If you’re like most of the country this holiday season you’ve probably been talking about Bitcoin over Thanksgiving or Christmas dinner. However, what is Bitcoin and should you be investing? These are two very different questions, depending on who you ask.
Bitcoin is a very complex algorithmic store of value and is designed to be used as a currency. It is supposed to replace decentralized banks, leaving the power of commerce in the hands of the people. It was invented back in 2009 by Satoshi Nakamoto and was an open source project.
At first it was possible to “mine” bitcoins with a powerful computer (or not so powerful, depending on your perspective). However, as more and more bitcoins became found, the difficulty of mining a new bitcoin became harder and harder. It is now almost not profitable to mine bitcoin vs the amount of energy it takes to actually run the mining computer itself.
Over 100,000 merchants and businesses accept Bitcoin as a way of payment. However, due to the exponential rise in the value of 1 Bitcoin over the last year (2017), it has become less of a currency and more of a store of value.
It’s true that economists are quite divided on how to approach Bitcoin, and what to even say about it. Is it a good investment or is it more like playing the lottery or going to a casino? The only thing that remains true as the currency goes through surges and crashes is that nobody knows for sure.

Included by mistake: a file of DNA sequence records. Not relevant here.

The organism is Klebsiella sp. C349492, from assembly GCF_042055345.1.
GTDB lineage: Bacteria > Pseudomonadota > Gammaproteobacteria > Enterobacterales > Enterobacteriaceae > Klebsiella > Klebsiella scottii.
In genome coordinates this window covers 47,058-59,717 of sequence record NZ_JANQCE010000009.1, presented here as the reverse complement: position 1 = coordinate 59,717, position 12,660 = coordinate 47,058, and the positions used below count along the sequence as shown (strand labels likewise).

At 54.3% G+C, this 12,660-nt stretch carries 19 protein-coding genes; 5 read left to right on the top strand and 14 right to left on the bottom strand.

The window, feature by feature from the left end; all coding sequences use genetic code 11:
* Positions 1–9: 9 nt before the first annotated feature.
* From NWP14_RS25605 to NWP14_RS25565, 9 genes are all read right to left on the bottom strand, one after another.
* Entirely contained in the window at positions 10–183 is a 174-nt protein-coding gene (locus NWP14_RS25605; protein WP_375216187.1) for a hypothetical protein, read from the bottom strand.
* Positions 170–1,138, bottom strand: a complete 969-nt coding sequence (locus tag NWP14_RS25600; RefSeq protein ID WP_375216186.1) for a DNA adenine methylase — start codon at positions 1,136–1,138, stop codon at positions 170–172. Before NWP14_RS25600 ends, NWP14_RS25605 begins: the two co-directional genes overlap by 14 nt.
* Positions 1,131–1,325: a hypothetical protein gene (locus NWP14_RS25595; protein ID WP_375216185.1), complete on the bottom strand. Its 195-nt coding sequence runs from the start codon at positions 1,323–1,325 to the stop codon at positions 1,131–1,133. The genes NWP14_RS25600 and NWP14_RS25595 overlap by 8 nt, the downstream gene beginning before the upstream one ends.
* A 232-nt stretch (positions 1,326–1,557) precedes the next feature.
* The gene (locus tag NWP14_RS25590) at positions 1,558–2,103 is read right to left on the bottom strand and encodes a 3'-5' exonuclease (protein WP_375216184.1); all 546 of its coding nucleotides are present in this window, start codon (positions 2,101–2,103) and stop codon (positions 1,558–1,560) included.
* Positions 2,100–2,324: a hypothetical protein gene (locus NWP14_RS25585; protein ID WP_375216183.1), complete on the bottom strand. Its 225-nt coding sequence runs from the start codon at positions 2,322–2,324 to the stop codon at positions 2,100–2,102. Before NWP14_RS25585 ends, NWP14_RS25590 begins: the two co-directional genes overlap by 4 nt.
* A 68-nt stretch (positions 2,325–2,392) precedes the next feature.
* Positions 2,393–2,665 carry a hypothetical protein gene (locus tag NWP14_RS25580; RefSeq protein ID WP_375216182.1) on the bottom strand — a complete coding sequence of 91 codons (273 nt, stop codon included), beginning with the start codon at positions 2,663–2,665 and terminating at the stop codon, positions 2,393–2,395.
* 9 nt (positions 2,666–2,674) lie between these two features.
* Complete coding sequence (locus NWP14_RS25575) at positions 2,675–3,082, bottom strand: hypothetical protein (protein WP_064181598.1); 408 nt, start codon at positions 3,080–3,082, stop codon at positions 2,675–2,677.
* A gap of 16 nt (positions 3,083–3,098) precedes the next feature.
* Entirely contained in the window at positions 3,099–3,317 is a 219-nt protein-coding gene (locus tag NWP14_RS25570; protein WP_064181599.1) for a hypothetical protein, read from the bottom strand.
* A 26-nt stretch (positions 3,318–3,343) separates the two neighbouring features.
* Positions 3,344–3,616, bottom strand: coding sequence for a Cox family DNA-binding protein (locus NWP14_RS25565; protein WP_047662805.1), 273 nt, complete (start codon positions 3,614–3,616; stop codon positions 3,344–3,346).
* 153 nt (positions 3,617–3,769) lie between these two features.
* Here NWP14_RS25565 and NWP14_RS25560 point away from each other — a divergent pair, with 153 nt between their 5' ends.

People have become quite wealthy due to the meteoric rise of this digital currency. And Bitcoin isn’t the only currency you can now purchase and/or mine. There are hundreds of other “cryptocurrencies” that are being traded every second. Litecoin and Ethereum are two of the most popular, and are available for purchase on Coinbase, one of the most popular trading platforms for US users.
The problem with Bitcoin is that since it’s decentralized, there are problems with theft (as in the Mt Gox disaster) as well as the fact that it’s not insured and not traceable if it’s stolen. This has led to the development of hardware wallets such as the Leger Nano S and other similar devices. This ensures that your Bitcoin stash remains safe.
There have been a lot of reports of Bitcoin being stolen thanks to hackers. So a few things to be sure to do are to keep your computer clear of spyware with something like Spyhunter, and ensure your coins are stored in a safe places such as a hardware wallet. The consensus is that leaving your coins on an exchange is asking for trouble (this is due to the tragic downfall of Mt Gox).
So what do you think of this rise to prominence of Bitcoin? Is it a bubble or is it here to stay? Have your say in the comments below!